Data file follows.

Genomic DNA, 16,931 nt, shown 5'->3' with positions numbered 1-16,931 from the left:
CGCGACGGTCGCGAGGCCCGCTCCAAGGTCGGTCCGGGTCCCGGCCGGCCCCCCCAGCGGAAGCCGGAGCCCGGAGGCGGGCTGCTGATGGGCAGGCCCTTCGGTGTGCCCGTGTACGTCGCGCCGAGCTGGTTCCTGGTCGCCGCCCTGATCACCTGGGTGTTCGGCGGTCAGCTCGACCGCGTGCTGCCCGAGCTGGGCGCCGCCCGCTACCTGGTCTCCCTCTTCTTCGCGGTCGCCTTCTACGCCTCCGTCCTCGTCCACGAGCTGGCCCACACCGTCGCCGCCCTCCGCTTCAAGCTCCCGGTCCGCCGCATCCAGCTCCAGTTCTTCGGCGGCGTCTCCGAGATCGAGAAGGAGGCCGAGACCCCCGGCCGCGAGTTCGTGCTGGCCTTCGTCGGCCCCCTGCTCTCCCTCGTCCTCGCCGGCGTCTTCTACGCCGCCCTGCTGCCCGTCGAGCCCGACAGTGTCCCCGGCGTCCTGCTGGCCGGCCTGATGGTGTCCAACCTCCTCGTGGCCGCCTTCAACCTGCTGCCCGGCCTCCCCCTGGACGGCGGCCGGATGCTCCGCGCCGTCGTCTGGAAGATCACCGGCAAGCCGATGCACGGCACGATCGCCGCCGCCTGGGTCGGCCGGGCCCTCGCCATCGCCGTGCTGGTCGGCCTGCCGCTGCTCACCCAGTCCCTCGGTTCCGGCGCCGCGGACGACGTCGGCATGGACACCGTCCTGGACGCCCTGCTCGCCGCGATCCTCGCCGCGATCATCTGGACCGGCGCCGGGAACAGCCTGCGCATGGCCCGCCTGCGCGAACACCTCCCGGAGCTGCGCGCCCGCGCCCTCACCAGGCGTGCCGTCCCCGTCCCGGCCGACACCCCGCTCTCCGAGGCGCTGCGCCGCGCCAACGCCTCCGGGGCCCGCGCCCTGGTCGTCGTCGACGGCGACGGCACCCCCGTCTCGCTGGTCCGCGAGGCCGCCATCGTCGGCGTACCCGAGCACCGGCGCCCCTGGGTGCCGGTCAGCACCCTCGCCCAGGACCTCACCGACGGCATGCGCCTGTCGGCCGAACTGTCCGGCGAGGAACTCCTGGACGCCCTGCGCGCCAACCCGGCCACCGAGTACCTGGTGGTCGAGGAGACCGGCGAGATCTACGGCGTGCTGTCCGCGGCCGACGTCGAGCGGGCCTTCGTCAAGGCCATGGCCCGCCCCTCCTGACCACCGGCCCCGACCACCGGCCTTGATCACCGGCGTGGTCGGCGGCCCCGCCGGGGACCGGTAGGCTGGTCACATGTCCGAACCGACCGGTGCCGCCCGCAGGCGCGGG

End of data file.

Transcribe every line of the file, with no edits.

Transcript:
Genomic DNA, 16,931 nt, shown 5'->3' with positions numbered 1-16,931 from the left:
CGCGACGGTCGCGAGGCCCGCTCCAAGGTCGGTCCGGGTCCCGGCCGGCCCCCCCAGCGGAAGCCGGAGCCCGGAGGCGGGCTGCTGATGGGCAGGCCCTTCGGTGTGCCCGTGTACGTCGCGCCGAGCTGGTTCCTGGTCGCCGCCCTGATCACCTGGGTGTTCGGCGGTCAGCTCGACCGCGTGCTGCCCGAGCTGGGCGCCGCCCGCTACCTGGTCTCCCTCTTCTTCGCGGTCGCCTTCTACGCCTCCGTCCTCGTCCACGAGCTGGCCCACACCGTCGCCGCCCTCCGCTTCAAGCTCCCGGTCCGCCGCATCCAGCTCCAGTTCTTCGGCGGCGTCTCCGAGATCGAGAAGGAGGCCGAGACCCCCGGCCGCGAGTTCGTGCTGGCCTTCGTCGGCCCCCTGCTCTCCCTCGTCCTCGCCGGCGTCTTCTACGCCGCCCTGCTGCCCGTCGAGCCCGACAGTGTCCCCGGCGTCCTGCTGGCCGGCCTGATGGTGTCCAACCTCCTCGTGGCCGCCTTCAACCTGCTGCCCGGCCTCCCCCTGGACGGCGGCCGGATGCTCCGCGCCGTCGTCTGGAAGATCACCGGCAAGCCGATGCACGGCACGATCGCCGCCGCCTGGGTCGGCCGGGCCCTCGCCATCGCCGTGCTGGTCGGCCTGCCGCTGCTCACCCAGTCCCTCGGTTCCGGCGCCGCGGACGACGTCGGCATGGACACCGTCCTGGACGCCCTGCTCGCCGCGATCCTCGCCGCGATCATCTGGACCGGCGCCGGGAACAGCCTGCGCATGGCCCGCCTGCGCGAACACCTCCCGGAGCTGCGCGCCCGCGCCCTCACCAGGCGTGCCGTCCCCGTCCCGGCCGACACCCCGCTCTCCGAGGCGCTGCGCCGCGCCAACGCCTCCGGGGCCCGCGCCCTGGTCGTCGTCGACGGCGACGGCACCCCCGTCTCGCTGGTCCGCGAGGCCGCCATCGTCGGCGTACCCGAGCACCGGCGCCCCTGGGTGCCGGTCAGCACCCTCGCCCAGGACCTCACCGACGGCATGCGCCTGTCGGCCGAACTGTCCGGCGAGGAACTCCTGGACGCCCTGCGCGCCAACCCGGCCACCGAGTACCTGGTGGTCGAGGAGACCGGCGAGATCTACGGCGTGCTGTCCGCGGCCGACGTCGAGCGGGCCTTCGTCAAGGCCATGGCCCGCCCCTCCTGACCACCGGCCCCGACCACCGGCCTTGATCACCGGCGTGGTCGGCGGCCCCGCCGGGGACCGGTAGGCTGGTCACATGTCCGAACCGACCGGTGCCGCCCGCAGGCGCGGG